A total of 25 opossums were captured in 9 out of 12 residential areas in Campeche City, where Virginia opossum was the solely species found. Ten juvenile (40%) and 15 (60%) adults composed the capture; among them there were sixteen females, 7 males and 2 undetermined. Up to 31.25% (5/16) of females had an offspring of 3 to 9 individuals.

Prevalence of infection with T. cruzi was 52% (13/25). By serological diagnosis (table 1) and hemoculture 13 opossums tested were positives. On the other hand, parasites were detected only in six samples by light microscopy, suggesting low levels of parasitemia (Brown et al 2010). We consider that the high prevalence found in a mono-spe cies in this case, increase the role of Virginia opossum as reservoir of T. cruzi and the consequent morbidity of the disease in humans. Similar prevalence of infection, 53.9% and 55%, were reported recently in Virginia opossum from Yucatan, Mexico (Ruiz-Piña and Cruz-Reyes 2002, Parada et al 2013). Other studies from Louisiana and Florida in USA reported a prevalence of 60% and 52%, respectively (Brown et al 2010, Houk et al 2010), which confirms that the opossums act as T. cruzi reservoirs in several geographic zones.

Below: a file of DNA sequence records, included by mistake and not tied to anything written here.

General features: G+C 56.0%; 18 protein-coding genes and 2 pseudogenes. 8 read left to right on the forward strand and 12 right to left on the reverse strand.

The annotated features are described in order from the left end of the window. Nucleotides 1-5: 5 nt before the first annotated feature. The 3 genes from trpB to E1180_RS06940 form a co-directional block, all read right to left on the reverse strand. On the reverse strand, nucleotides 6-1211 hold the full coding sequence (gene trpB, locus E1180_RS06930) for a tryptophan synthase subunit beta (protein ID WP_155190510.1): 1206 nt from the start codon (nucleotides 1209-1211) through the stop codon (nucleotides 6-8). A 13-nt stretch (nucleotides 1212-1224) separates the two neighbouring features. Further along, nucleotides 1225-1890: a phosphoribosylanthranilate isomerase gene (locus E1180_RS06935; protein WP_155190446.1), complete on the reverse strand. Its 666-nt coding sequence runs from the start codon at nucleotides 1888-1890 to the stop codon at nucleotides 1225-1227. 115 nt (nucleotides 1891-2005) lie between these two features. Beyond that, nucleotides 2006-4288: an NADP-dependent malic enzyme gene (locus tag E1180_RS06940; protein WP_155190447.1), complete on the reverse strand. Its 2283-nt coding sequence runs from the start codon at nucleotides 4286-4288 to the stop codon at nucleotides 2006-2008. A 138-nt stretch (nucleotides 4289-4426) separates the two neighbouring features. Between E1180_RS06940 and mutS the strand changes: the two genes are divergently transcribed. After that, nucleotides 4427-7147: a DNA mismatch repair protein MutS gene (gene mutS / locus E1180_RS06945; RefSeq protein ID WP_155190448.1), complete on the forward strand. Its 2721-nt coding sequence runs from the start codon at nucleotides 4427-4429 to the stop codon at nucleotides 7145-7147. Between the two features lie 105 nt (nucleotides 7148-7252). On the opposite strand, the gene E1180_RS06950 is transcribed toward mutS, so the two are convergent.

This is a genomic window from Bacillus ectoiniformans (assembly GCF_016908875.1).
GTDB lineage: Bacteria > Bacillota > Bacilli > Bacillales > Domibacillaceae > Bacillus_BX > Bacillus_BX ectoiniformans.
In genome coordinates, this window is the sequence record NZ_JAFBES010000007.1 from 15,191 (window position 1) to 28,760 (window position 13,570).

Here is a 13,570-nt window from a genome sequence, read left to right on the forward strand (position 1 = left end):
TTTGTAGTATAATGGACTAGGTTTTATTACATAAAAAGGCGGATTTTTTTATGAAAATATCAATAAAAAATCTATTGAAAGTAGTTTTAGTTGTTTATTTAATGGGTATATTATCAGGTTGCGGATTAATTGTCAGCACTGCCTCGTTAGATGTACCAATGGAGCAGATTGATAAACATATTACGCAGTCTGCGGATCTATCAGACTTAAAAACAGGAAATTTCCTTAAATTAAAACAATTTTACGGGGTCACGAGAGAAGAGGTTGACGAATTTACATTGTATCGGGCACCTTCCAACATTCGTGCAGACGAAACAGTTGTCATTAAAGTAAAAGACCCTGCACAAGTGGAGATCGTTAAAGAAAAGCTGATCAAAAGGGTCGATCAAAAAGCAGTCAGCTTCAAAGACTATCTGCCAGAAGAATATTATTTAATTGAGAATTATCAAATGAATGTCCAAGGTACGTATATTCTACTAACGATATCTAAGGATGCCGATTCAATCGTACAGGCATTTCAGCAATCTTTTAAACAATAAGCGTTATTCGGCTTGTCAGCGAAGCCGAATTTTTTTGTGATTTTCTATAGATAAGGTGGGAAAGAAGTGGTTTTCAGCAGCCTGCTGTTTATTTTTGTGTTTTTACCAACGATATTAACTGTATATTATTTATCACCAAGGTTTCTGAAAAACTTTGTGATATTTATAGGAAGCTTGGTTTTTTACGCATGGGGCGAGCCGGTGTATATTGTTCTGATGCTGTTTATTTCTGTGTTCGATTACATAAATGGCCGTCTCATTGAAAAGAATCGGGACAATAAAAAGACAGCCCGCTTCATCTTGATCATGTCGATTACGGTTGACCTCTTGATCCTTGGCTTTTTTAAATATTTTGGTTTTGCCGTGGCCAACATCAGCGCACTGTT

One of the offspring of a female opossum infected with T. cruzi was tested by direct search of T. cruzi, blood culture, PCR and ELISA; results were negative.

Regarding the infection per age class, we found that adults had a higher prevalence (84.61%) than juveniles (15.38%) with females displaying the highest rate 61.5%, although there was no significant difference (table 1). These results agree with other studies reported from tropical areas such as Yucatan (Parada et al 2013) and Venezuela (Telford and Tonn 1982). Similar prevalence were found in Georgia and Florida (Brown et al 2010) with significant differences and it is likely that the wider sample size influenced their results in comparison to our study.

Table 1 Results of the opossum tested for T. cruzi parasites by light microscopy, hemoculture and serological diagnosis. 

Stage Sex Light Microscopy Hemoculture ELISA O.D.
Adult Male - + 0.325
Adult Male + + 0.406
Adult Female - + 0.436
Adult Female + + 1.092
Adult Male - + 0.428
Adult Female + + 0.944
Adult Male - + 0.659
Adult Female - + 0.999
Adult Female - + 1.281
Juvenil Female + + 0.298
Juvenil Female + + 0.270
Adult Male + + 2.418
Adult Female - + 2.752

O.D. = Optical Density

Cutoff: 0.216.

Most of the opossums infected were captured during the dry season, probably because their activities increase during that time of the year, which was also observed by Ruiz-Piña et al (2002). The high infection prevalence and the detectable parasitosis are a potential infection risk for vectors as well as other mammals including man.

This is the first time that a study of T. cruzi infection in its natural reservoirs is being carried out in an urban area in this region; similar studies had been previously performed in rural areas only. Our findings suggest that from the public health perspective, there might be a moderate risk of infection in the city, considering the presence of the opossum in most of the localities studied with the Pic vector.